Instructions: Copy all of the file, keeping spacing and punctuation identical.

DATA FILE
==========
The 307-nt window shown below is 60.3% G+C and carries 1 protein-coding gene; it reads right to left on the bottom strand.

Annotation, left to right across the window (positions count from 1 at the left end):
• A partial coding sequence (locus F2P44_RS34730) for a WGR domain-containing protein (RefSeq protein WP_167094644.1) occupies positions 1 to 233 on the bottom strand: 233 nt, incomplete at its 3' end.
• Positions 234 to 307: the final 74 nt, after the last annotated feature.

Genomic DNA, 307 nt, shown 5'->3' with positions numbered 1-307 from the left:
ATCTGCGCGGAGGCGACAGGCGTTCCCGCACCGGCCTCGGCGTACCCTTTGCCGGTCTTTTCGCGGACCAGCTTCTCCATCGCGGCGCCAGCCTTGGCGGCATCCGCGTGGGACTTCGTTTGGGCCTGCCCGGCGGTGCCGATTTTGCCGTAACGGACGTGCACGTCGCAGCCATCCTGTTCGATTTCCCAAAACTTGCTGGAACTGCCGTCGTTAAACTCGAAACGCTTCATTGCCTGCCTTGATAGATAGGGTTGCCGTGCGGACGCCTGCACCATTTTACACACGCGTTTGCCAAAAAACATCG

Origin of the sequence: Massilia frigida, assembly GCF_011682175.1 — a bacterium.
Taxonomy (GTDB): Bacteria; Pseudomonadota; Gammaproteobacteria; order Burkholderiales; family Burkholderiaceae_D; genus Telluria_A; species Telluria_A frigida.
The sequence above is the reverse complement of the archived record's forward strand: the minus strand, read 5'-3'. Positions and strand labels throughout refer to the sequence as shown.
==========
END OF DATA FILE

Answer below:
The 307-nt window shown below is 60.3% G+C and carries 1 protein-coding gene; it reads right to left on the bottom strand.

Annotation, left to right across the window (positions count from 1 at the left end):
• A partial coding sequence (locus F2P44_RS34730) for a WGR domain-containing protein (RefSeq protein WP_167094644.1) occupies positions 1 to 233 on the bottom strand: 233 nt, incomplete at its 3' end.
• Positions 234 to 307: the final 74 nt, after the last annotated feature.

Genomic DNA, 307 nt, shown 5'->3' with positions numbered 1-307 from the left:
ATCTGCGCGGAGGCGACAGGCGTTCCCGCACCGGCCTCGGCGTACCCTTTGCCGGTCTTTTCGCGGACCAGCTTCTCCATCGCGGCGCCAGCCTTGGCGGCATCCGCGTGGGACTTCGTTTGGGCCTGCCCGGCGGTGCCGATTTTGCCGTAACGGACGTGCACGTCGCAGCCATCCTGTTCGATTTCCCAAAACTTGCTGGAACTGCCGTCGTTAAACTCGAAACGCTTCATTGCCTGCCTTGATAGATAGGGTTGCCGTGCGGACGCCTGCACCATTTTACACACGCGTTTGCCAAAAAACATCG

Origin of the sequence: Massilia frigida, assembly GCF_011682175.1 — a bacterium.
Taxonomy (GTDB): Bacteria; Pseudomonadota; Gammaproteobacteria; order Burkholderiales; family Burkholderiaceae_D; genus Telluria_A; species Telluria_A frigida.
The sequence above is the reverse complement of the archived record's forward strand: the minus strand, read 5'-3'. Positions and strand labels throughout refer to the sequence as shown.